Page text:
TMB Day Two: Refuge de Truc to Refuge du Bonhomme
*The Tour du Mont Blanc is the most famous and celebrated hike in Alpine Europe and is the fifth Bucket List Hike that Brian and Sylvia have completed together. It is also our first hike together of any kind in Europe.*
Day two got off to a gray and drizzly start, but still not quite as bad as we had expected (the hut caretakers had forecast a full day of nonstop rain.) Neither of us had slept badly, despite being surrounded by snoring sleepers. We felt pretty good considering the previous ten miles or so of brisk hiking and two stout uphills, but neither had we any illusions…both worse and better were yet to come. This trip had only just began.
A good breakfast and we hit the trail. We faced a steep downhill to the town of Les Contamines-Montjoie, where we figured to pick up some water and maybe some supplies (at this point we were still purchasing bottled water; we would soon abandon this in favor of ‘free handouts’ from ubiquitous waterspouts.) The downhill turned out to be not so bad and Les Contamines turned out to be a charming, if busy, town. (Sylvia would later lament that she missed a ‘chance to do some shopping in the Salomon store’ located in the village. Also, more ‘good doors’ were spotted.)
I had glimpsed the lights of this town the previous night from the Truc during a break in the rain, shining in the valley below like a narrow band of bright jewels.
We made good use of an hour spent in the town square, using the bathrooms at the tourist office, purchasing water and snacks from a nearby market, even buying fresh-baked baguette bread from a bakery. Then it was back on the trail for a relatively easy walk of a few miles through the town’s remarkable network of parks and recreation areas…every conceivable sort of activity was available here, from running to archery to to boating to summer snowboarding tracks to golf (a man sped past us on a bike, clubs slung over his back.) This was clearly a place built for almost insanely active people.
Here the trail passes the chapel known as the Notre Dame de-la-Gorge, a local landmark. We didn’t tarry long. After all, we had an appointment to tour another, slightly larger chapel that goes by the same name later on in the trip.
After a while the trail began to slope up quite steeply and leave the populated areas behind. Once again we were headed for the Alpine wilds. Our final destination that day was the Refuge de la Bonhomme, recognizable to the M.E.P. (Minister of Expedition Planning) as the only one on the whole trip that he had to call directly in person to make a reservation (one of the earliest indications that Brian’s Francais du Tarzan would not pass muster.) It lay across not one but TWO high passes, with a mile of broken ground separating them. We knew we had our work cut out for us this day, and all the hard stuff lay ahead.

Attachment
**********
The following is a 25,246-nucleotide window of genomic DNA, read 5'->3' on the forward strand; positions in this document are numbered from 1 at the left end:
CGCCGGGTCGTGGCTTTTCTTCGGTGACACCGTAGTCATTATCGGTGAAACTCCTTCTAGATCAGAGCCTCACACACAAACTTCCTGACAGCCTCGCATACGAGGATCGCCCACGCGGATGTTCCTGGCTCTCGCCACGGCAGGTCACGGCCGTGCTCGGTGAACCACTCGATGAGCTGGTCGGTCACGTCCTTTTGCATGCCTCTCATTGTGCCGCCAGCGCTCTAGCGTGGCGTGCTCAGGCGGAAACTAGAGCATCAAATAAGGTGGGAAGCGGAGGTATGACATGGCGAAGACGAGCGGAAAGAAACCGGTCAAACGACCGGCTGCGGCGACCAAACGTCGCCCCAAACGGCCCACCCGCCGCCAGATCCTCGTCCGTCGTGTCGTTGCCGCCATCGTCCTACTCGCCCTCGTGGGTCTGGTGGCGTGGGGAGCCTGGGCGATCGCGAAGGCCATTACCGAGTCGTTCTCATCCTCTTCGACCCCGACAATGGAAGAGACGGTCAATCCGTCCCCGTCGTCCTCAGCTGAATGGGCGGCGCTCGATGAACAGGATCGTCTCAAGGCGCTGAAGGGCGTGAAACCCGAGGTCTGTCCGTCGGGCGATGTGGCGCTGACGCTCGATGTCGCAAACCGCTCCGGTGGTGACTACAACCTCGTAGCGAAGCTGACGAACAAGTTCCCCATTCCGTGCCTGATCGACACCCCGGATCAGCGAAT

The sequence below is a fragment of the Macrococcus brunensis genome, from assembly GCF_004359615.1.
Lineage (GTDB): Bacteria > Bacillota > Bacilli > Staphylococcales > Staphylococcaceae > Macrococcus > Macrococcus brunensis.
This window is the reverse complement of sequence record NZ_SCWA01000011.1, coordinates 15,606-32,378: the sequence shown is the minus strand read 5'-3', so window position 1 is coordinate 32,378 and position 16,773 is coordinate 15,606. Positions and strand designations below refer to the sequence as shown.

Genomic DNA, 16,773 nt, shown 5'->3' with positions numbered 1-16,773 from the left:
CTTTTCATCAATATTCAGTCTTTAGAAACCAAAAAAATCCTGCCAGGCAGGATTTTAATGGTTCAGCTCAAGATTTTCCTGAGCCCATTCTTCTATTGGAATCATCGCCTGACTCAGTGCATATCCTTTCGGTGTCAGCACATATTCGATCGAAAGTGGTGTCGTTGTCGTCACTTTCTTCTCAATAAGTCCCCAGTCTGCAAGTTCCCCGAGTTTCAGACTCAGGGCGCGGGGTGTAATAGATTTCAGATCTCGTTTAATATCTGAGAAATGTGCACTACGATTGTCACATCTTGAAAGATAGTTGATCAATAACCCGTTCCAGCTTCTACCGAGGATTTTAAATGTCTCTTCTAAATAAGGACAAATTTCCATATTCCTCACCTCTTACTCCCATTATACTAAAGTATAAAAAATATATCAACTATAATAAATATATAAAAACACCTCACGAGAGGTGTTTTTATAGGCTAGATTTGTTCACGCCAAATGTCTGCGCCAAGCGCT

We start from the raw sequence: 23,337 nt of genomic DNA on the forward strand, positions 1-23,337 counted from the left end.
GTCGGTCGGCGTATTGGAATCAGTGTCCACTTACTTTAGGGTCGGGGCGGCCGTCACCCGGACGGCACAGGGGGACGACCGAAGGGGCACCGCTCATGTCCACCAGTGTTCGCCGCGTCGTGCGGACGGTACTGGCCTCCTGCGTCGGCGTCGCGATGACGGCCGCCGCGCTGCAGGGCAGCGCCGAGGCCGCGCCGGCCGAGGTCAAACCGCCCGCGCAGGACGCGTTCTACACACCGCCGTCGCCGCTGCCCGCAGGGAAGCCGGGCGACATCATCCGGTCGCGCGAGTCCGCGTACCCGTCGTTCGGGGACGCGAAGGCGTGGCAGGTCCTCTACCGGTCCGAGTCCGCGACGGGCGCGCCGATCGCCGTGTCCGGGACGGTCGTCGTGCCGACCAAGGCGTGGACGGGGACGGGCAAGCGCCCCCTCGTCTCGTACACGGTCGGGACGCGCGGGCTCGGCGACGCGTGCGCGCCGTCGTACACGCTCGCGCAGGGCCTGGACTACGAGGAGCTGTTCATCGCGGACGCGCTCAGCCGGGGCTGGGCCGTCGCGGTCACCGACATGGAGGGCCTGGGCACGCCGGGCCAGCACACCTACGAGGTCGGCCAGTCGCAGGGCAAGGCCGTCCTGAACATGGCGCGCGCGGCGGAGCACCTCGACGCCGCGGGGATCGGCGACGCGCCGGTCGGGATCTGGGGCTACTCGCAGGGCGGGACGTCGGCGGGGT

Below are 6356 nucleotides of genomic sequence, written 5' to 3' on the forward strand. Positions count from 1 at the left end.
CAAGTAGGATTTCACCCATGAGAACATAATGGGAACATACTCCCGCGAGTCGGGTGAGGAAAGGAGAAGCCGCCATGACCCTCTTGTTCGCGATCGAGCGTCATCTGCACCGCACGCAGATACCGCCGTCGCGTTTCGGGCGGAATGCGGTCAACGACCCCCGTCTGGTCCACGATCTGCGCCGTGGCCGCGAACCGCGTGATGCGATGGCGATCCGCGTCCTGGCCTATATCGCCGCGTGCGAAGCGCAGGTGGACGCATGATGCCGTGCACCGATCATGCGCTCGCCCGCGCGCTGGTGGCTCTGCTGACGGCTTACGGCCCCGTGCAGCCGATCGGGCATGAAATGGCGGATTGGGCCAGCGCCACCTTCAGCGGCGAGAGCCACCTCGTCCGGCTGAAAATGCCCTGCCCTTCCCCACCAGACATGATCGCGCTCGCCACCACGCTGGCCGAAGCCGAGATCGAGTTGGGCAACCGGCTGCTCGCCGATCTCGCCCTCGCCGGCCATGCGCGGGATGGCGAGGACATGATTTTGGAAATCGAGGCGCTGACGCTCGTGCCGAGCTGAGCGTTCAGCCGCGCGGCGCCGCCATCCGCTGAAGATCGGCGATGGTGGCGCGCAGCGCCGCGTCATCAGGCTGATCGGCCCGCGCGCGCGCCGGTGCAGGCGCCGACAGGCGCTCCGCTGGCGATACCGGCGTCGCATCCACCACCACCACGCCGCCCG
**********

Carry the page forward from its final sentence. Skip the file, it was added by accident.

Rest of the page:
As the rocky trail steepened to that punishing pitch which we’d become accustomed to as the ‘new normal’ of the Alps, I noticed something odd about it…concrete had been poured over the gaps between the rocks in what seemed to be an attempt to fill them. This seemed an odd way of paving.
Only later did I discover that this was the remains of an old Roman Road…centuries ago, roman legions had crossed the Alps to conquer and later pacify the territory they knew as ‘Gaul’ and they had built roads like this one to facilitate the movement of armies and commerce. They had paved the roads with poured concrete which they were masters of. Much of it still remains in these sections.
At a certain point outside Les Contamines we also passed a ‘Roman Bridge’ (I was unable to confirm through research that the current stone structure is in fact a Roman Original…more likely it is much more recent, though perhaps still centuries old.) Here there is a remarkable set of cascades, one of many, many waterfalls we would pass in the Alps, so many that by the end we hardly looked at them in passing; proof that when the uncanny becomes routine, it simply stops being uncanny.
Not long beyond this the trail entered a steadily narrowing valley and began to head uphill more steeply. Here we paused to rest and devour most of our remaining bread supply before continuing. It began to rain on us as we entered the Alpine areas below the first of the day’s two passes, the Col du la Bonhomme. We could already see that the col lay a great way above in the mists; a lot of work still lay ahead of us.
We traversed a long but easy snowfield in a drizzle before hopping back on rock. (This was not the last time by any means we would walk on snow; though there are no glaciers or permanent snowfields along the TMB route, we were told there had been a heavy snowfall in the Alps this year, and much still lingered even into August.) The drizzle intensified and soon the views were lost completely as we trudged uphill encased in cloud, only a few feet of trail visible before us.
Here, Sylvia managed to catch her second, third and fourth wind all at once. Brusquely stating that she ‘could not rest’ and ‘had to keep hiking’ she vanished into the mist ahead, leaving her indignant husband to trudge after her wraith-like form. When finally he caught up with her, it was in the lonely upper reaches of the Col du Bonhomme. There is doubtless a good view here in clearer weather; today there was only clouds, wind, and the icy rain being driven before it.